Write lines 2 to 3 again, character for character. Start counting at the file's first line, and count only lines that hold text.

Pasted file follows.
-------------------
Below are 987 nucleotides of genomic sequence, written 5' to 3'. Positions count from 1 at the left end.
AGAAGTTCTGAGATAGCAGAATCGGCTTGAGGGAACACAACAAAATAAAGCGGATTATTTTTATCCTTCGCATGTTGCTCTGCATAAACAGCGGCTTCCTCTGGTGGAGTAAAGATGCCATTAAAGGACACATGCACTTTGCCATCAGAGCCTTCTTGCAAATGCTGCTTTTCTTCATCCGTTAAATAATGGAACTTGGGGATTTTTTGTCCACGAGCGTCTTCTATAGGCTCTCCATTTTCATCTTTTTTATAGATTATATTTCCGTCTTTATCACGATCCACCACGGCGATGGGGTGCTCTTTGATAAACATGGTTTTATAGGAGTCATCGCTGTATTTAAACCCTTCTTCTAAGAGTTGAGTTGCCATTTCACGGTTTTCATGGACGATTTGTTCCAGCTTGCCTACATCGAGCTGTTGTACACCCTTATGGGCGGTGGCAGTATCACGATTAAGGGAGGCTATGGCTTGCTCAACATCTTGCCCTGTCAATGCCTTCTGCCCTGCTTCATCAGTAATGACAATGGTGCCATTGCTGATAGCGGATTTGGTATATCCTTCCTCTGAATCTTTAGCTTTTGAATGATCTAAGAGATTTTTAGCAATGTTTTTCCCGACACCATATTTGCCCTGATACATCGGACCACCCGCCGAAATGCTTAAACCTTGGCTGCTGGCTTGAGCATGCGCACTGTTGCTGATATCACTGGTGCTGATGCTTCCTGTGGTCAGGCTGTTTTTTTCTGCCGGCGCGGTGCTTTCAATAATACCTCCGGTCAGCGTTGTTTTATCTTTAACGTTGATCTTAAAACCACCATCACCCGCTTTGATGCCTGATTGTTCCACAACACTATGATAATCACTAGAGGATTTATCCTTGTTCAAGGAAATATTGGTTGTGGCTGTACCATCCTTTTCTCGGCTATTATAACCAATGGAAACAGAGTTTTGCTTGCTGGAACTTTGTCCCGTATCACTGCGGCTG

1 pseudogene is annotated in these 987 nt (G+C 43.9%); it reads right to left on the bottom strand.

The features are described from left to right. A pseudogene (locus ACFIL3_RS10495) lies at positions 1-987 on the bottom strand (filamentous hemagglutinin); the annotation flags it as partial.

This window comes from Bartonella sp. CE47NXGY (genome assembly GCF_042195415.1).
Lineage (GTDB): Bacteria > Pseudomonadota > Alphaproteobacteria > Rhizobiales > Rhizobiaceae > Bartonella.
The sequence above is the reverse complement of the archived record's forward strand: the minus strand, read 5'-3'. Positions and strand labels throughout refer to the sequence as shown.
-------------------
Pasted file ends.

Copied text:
AGAAGTTCTGAGATAGCAGAATCGGCTTGAGGGAACACAACAAAATAAAGCGGATTATTTTTATCCTTCGCATGTTGCTCTGCATAAACAGCGGCTTCCTCTGGTGGAGTAAAGATGCCATTAAAGGACACATGCACTTTGCCATCAGAGCCTTCTTGCAAATGCTGCTTTTCTTCATCCGTTAAATAATGGAACTTGGGGATTTTTTGTCCACGAGCGTCTTCTATAGGCTCTCCATTTTCATCTTTTTTATAGATTATATTTCCGTCTTTATCACGATCCACCACGGCGATGGGGTGCTCTTTGATAAACATGGTTTTATAGGAGTCATCGCTGTATTTAAACCCTTCTTCTAAGAGTTGAGTTGCCATTTCACGGTTTTCATGGACGATTTGTTCCAGCTTGCCTACATCGAGCTGTTGTACACCCTTATGGGCGGTGGCAGTATCACGATTAAGGGAGGCTATGGCTTGCTCAACATCTTGCCCTGTCAATGCCTTCTGCCCTGCTTCATCAGTAATGACAATGGTGCCATTGCTGATAGCGGATTTGGTATATCCTTCCTCTGAATCTTTAGCTTTTGAATGATCTAAGAGATTTTTAGCAATGTTTTTCCCGACACCATATTTGCCCTGATACATCGGACCACCCGCCGAAATGCTTAAACCTTGGCTGCTGGCTTGAGCATGCGCACTGTTGCTGATATCACTGGTGCTGATGCTTCCTGTGGTCAGGCTGTTTTTTTCTGCCGGCGCGGTGCTTTCAATAATACCTCCGGTCAGCGTTGTTTTATCTTTAACGTTGATCTTAAAACCACCATCACCCGCTTTGATGCCTGATTGTTCCACAACACTATGATAATCACTAGAGGATTTATCCTTGTTCAAGGAAATATTGGTTGTGGCTGTACCATCCTTTTCTCGGCTATTATAACCAATGGAAACAGAGTTTTGCTTGCTGGAACTTTGTCCCGTATCACTGCGGCTG

1 pseudogene is annotated in these 987 nt (G+C 43.9%); it reads right to left on the bottom strand.